I was slightly less impressed by The After Hours, which finishes off the consensus top ten. It’s an effectively creepy edition for the most part, with some genuine scares, but for me it was slightly undermined by the final explanation, which I don’t think quite hangs together with what’s gone before. A definite case of “it’s about the journey not the destination”, then, because up ’til that point it’s superb.

Number 12 Looks Just Like YouMoving beyond the top ten to complete the top 10% (i.e. the 16 best episodes), next is Number 12 Looks Just Like You (which, by-the-by, comes 10th on Thrillist). This is what some people might call “proper sci-fi” — an idea of the future spun out of what’s possible in the present, using it to present an analogy for the times we live in. And what is the analogy? In this case, there’s a few things you can read into it: mental health; conformism; the transition from childhood to adulthood; maybe all of the above; maybe something else. The only real downside is the episode hints at a wider world that isn’t explored. It’s mentioned in passing that the writing of Shakespeare, Keats, and others has been banned. Why? By whom? And while a bunch of middle-class white people are choosing which generic model they want to look like, what about other races? Class is less of an immediate issue because it seems this is a government-backed thing that everyone must undergo — but then, why do the lower classes get to look just the same as their ‘betters’? Surely there’d be different models depending on your social station? Never mind a 25-minute episode, someone could spin an entire series out of this… Still, having so much to ponder is one mark of a very good episode.

The Midnight Sun is the penultimate episode in the top 16, and also is another one that’s 10th on one list, this time Ranker’s. I’d probably put it even higher — this is definitely one of my favourite episodes so far. It takes a massive world-altering event and shows it to us from the point of view of two ordinary women; and not even from when the event happens or is discovered, but from a month into the new status quo, when it’s become a fact of life rather than some revelation. It’s a different way to approach such a story even today, and it works all the more for it. And, of course, there’s a twist (spoiler to come!) — one of the very, very few times “it was just a dream” works.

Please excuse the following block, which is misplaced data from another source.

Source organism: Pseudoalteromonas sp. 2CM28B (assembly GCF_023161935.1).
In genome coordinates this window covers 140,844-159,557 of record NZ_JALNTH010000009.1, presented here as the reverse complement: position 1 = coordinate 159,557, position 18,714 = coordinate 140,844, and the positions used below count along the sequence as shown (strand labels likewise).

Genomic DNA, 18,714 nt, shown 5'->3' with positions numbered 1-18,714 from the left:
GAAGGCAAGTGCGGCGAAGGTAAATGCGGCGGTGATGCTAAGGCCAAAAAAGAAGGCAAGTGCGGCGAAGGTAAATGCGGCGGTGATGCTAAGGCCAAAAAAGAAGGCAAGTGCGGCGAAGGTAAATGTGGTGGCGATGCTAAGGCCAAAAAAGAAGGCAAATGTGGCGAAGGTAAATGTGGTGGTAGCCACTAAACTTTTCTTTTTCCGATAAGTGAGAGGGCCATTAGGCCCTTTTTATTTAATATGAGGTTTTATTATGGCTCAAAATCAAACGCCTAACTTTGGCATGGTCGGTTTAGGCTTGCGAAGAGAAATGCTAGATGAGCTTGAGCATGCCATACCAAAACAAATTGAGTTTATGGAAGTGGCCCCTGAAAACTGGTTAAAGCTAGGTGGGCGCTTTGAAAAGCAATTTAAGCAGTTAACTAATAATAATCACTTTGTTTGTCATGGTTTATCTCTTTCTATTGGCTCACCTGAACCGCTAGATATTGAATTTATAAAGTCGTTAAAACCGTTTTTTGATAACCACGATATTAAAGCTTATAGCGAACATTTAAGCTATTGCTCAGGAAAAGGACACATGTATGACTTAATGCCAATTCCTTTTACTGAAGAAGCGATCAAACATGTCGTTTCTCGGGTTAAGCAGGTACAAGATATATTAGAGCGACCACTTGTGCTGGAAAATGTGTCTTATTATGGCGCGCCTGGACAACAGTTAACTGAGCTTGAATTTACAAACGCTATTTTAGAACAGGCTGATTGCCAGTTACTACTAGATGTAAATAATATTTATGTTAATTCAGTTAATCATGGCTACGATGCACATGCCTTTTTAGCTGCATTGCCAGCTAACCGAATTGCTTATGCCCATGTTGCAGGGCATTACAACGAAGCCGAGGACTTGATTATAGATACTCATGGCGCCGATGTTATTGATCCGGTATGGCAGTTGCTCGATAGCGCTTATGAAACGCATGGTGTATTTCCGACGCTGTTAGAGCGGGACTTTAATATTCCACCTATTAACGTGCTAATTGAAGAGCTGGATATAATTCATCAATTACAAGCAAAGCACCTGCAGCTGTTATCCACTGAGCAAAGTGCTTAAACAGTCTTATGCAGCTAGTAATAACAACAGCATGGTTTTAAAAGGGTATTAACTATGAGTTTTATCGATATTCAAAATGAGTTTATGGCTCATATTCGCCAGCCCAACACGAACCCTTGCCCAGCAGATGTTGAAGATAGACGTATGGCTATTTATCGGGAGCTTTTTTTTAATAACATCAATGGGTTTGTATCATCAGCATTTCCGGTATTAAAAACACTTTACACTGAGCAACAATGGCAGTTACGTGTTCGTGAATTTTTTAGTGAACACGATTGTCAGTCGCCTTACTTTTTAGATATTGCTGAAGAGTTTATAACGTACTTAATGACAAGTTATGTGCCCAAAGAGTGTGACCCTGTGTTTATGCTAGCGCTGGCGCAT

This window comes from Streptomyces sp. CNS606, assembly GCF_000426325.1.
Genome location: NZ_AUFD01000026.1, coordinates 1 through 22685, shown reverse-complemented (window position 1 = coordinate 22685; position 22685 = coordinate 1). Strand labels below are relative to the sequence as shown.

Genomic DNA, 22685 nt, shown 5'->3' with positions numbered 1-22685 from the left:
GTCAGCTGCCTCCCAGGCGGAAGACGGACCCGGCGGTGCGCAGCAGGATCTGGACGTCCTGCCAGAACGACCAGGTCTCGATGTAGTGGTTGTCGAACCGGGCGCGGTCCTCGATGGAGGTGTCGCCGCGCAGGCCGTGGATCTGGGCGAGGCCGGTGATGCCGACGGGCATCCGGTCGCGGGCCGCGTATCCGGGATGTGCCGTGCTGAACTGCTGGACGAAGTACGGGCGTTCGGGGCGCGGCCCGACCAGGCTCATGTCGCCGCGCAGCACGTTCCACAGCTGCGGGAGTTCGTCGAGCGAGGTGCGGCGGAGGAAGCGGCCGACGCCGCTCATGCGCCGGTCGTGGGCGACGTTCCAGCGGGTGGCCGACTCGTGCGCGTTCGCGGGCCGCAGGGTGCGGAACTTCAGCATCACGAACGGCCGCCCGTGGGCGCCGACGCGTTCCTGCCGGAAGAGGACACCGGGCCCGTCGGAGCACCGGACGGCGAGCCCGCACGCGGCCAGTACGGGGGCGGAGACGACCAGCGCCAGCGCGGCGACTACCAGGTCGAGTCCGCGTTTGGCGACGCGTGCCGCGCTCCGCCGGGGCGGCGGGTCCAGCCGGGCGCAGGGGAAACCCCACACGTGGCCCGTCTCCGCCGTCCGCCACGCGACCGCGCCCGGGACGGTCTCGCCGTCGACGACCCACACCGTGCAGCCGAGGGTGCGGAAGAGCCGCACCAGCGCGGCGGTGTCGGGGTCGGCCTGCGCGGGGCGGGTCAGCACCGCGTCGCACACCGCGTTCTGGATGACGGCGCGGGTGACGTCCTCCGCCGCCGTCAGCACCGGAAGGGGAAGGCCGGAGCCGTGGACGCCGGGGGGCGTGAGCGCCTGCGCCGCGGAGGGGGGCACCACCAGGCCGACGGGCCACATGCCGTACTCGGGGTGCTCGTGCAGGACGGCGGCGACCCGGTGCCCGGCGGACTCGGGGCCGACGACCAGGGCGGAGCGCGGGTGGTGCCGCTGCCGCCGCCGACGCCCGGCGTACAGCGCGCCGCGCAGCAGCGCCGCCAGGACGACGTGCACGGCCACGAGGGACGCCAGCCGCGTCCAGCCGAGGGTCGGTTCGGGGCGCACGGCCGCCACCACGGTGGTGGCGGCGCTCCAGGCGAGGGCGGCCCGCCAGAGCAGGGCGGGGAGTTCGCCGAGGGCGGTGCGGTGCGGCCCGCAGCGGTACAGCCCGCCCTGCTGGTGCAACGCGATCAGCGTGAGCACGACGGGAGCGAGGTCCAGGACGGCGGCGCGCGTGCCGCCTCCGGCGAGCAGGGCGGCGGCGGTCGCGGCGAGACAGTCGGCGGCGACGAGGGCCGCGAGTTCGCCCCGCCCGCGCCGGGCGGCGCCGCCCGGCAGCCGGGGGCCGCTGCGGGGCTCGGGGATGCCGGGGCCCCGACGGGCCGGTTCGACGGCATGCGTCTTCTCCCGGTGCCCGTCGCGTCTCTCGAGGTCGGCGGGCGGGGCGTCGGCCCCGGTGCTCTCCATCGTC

Robert Redford invites you to The Twilight ZoneFinally for now, the last episode in the top 16 (and the only one of today’s episodes not in anyone’s top ten), Nothing in the Dark. Probably best known for staring a young Robert Redford, it’s about an old woman who’s paranoid and agoraphobic due to her fear of meeting Death; but when Redford’s cop is shot right outside her door, she has to let him in to save his life. It’s a nice idea for a story, but (to loop back to what I was saying about The Masks) it feels a little slight in the execution. Half of the second act is taken up in a diversion with a demolition guy which is just that, a diversion. Still, there are very good performances from the two leads, and it comes with a well-meant little message by the end.

Also watched…
  • The Goes Wrong Show Series 1 Episodes 3-5 — I love this show with all my heart. Episode 3 was perhaps the best yet (even the title, A Trial to Watch, is a gag). So this is a friendly reminder that the series so far is available on iPlayer and the sixth (and final, *sob*) episode is on tonight.
  • The Great British Bake Off Series 1 Episodes 1-3 — I joined Bake Off before it was an all-encompassing phenomenon, with series two. So I’ve always meant to go back and see the one season I’d missed, especially since the whole lot became available on Netflix. It’s funny watching it now, though, because so much of it is familiar as Bake Off, but it’s early days and it’s unrefined. It’s a bit like watching a version of the show made by someone who pretty much remembers how it works but not exactly.
  • Star Trek: The Next Generation — I’ve never seen all of TNG (far from it), so as Picard is expected to be heavily indebted to existing continuity, I sought out a few likely-to-be-relevant episodes. The first was season 5 episode 23, I Borg, which is regarded as one of the series’ very best, and deservedly so. The other was the season 6 finale / season 7 premiere, a two-parter called Descent, which I guess was decent. There’s some good stuff in the first half about Data dealing with the possibility of experiencing emotion, but the second half is a bit too pulpy in a way I’m not sure fits Trek (or at least my idea of it). If any Trekkies reading this have other episodes they’d recommend (for relevance to Picard, not just because they’re good), I’m open to suggestions.